Pic Of the Month: AugustCotentin, Normandy, France: this is the region where my family is from and where I’ve been for two weeks this August. The tower in the picture is called the “Tour Vauban” (Vauban Tower) after the name of its architect. It was build in 1694 to protect the bay you can guess behind. Today, there is a trail on the walls around the tower with the sea on one side and the fort moat on the other. I used to do this walk every year when I was a child. I just love it so I thought I would share this photo with you!

Also, one of the things I did during this trip, along with visiting family and friends and eating way too much delicious seafood, is rush into every single bookstore I could find. Oh my, I had missed french bookstores! In the small town where we stayed, there was this tiny two-rooms bookstore. The shelves were literally bursting out with books, from floor to ceiling. The owner was hidden behind piles of books on his counter. It was the cutest shop ever!

Librairie "la Chaloupe"Furthermore, books are not expansive in France, as long as you get what’s called “pocket book”, the rough equivalent of mass-market paperback (although French “pocket books” come in better quality, I find, than North American mass-market paperbacks). Since almost every fiction book is published in this format at some point, you can always buy them for a few euros. Look at this!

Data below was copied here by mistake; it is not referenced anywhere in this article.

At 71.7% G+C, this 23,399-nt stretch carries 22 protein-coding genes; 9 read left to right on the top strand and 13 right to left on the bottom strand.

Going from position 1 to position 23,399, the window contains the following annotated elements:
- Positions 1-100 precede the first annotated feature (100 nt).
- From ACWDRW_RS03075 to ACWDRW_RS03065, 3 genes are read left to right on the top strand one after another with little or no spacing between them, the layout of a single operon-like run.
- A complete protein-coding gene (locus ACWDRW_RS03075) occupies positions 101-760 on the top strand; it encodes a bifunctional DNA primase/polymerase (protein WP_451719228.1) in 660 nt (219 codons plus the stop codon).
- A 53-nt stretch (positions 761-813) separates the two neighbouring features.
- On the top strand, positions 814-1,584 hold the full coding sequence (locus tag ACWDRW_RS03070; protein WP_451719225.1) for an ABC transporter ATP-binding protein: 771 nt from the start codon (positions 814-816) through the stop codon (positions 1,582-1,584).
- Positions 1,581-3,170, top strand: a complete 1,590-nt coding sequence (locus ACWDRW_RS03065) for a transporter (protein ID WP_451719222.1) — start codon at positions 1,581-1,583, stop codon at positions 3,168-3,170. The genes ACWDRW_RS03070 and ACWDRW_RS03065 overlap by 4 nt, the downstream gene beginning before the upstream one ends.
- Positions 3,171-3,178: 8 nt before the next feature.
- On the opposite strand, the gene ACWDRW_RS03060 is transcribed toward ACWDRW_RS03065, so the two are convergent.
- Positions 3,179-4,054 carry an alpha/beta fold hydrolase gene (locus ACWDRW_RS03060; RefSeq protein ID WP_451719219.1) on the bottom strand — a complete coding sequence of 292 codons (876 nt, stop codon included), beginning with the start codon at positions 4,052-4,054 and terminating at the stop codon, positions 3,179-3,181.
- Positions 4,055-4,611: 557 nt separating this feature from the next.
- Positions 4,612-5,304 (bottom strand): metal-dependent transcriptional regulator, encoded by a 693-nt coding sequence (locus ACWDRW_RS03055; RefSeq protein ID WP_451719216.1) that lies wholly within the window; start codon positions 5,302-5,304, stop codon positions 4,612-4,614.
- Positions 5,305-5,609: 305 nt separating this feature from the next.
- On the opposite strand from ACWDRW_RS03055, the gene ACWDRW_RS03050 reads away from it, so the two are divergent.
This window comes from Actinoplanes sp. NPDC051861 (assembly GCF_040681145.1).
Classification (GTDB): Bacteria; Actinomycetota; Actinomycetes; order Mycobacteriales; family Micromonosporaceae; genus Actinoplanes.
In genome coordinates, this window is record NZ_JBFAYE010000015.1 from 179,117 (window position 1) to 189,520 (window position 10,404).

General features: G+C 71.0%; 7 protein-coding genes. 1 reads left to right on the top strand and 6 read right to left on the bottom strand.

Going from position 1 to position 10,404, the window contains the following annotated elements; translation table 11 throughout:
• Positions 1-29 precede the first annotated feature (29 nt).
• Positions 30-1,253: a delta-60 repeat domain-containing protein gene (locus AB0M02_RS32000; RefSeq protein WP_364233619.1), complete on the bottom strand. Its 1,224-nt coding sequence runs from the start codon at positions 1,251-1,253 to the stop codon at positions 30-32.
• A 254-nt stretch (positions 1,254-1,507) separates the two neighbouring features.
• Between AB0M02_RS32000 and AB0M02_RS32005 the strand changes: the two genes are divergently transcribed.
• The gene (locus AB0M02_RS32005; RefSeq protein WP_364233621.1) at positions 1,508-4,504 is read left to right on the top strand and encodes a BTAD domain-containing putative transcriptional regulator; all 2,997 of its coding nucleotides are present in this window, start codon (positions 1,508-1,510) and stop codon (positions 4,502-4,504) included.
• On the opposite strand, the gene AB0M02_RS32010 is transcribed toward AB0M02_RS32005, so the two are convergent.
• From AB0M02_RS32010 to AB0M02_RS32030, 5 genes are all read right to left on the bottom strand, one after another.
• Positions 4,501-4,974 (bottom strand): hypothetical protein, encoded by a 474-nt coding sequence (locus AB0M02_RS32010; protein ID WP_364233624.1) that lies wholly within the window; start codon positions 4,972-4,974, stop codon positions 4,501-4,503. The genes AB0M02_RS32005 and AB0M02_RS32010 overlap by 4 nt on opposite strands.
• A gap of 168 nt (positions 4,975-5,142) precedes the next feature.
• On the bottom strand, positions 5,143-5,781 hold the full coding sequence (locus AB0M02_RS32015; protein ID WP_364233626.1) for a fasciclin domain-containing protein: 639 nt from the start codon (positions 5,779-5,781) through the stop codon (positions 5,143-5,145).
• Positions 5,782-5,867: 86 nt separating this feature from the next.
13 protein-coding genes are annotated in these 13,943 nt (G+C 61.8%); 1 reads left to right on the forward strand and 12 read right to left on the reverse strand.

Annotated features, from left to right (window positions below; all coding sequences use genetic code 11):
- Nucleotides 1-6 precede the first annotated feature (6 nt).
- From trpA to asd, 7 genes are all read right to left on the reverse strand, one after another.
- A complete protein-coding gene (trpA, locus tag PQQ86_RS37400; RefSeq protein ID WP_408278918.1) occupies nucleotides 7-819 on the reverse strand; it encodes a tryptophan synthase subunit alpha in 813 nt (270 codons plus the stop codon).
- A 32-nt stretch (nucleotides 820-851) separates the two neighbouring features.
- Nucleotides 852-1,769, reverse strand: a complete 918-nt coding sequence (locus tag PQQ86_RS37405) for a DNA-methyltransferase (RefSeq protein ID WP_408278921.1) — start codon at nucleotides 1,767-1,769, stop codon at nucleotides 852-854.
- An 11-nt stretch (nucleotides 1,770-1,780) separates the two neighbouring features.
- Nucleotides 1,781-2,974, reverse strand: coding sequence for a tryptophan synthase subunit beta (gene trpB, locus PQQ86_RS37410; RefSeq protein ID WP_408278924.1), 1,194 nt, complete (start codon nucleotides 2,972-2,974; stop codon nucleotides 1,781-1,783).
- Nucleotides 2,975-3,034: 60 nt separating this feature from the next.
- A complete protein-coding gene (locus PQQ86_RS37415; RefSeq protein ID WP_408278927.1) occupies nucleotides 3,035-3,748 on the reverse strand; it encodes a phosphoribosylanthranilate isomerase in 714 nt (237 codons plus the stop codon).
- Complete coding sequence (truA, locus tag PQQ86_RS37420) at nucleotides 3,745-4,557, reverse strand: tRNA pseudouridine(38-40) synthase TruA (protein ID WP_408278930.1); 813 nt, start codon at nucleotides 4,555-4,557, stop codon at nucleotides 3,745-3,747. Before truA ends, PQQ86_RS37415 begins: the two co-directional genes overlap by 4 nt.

French Books

    • Cinq Semaines en Ballon and Le Tour du Monde en 80 Jours by Jules Vernes: I collect Jules Verne’s novels in this red cover edition. I love it because it contains drawings the book was originally published with!
    • Ceux qui sauront, Ceux qui Rêvent, and Ceux qui Osent by Pierre Bordage: remember him? I reviewed Pierre Bordage’s Porteur d’Âme for the Science-Fiction and Fantasy World Tour. This is an alternate history trilogy in which the French revolution failed.
    • Faute d’identité, by Michka Assayas: already read this one since I’m back. The author tells the story of how the French administration gave him a hard time getting a new passport because both his parents were born abroad. I guess there would be no book had he been more careful with his papers (he had lost the proof showing his parents had became french citizens). Anyway, the book was more about him bragging about himself and I found it pretty boring.
    • Longues Peine by Jean Teulé: actually, this one was bought by my Beloved. It’s by the author of The Suicide Shop, which was made into a (great) animation movie.
    • Les identités meurtrières by Amin Maalouf: an essay about the concepts of identity and belonging, and how it sometimes lead to rejection of other cultures.
    • La littérature pour ceux qui ont tout oublié (Literature for those who have forgotten everything): I am so glad I found this book! It’s been a while I have been wanting such a reference book. This one covers French literature from the Middle-Age up to our time, with some insights on each century’s most remarquable events, art movements, major authors and works.

After coming back, I had some hard time to re-adjust. The jet lag hit me worse than usual. I felt lost and exhausted. I guess the trip was short, it’s always too short when it’s the only time in the year you can hug your family. But I’m back, and get ready for some good Canadian book reviews!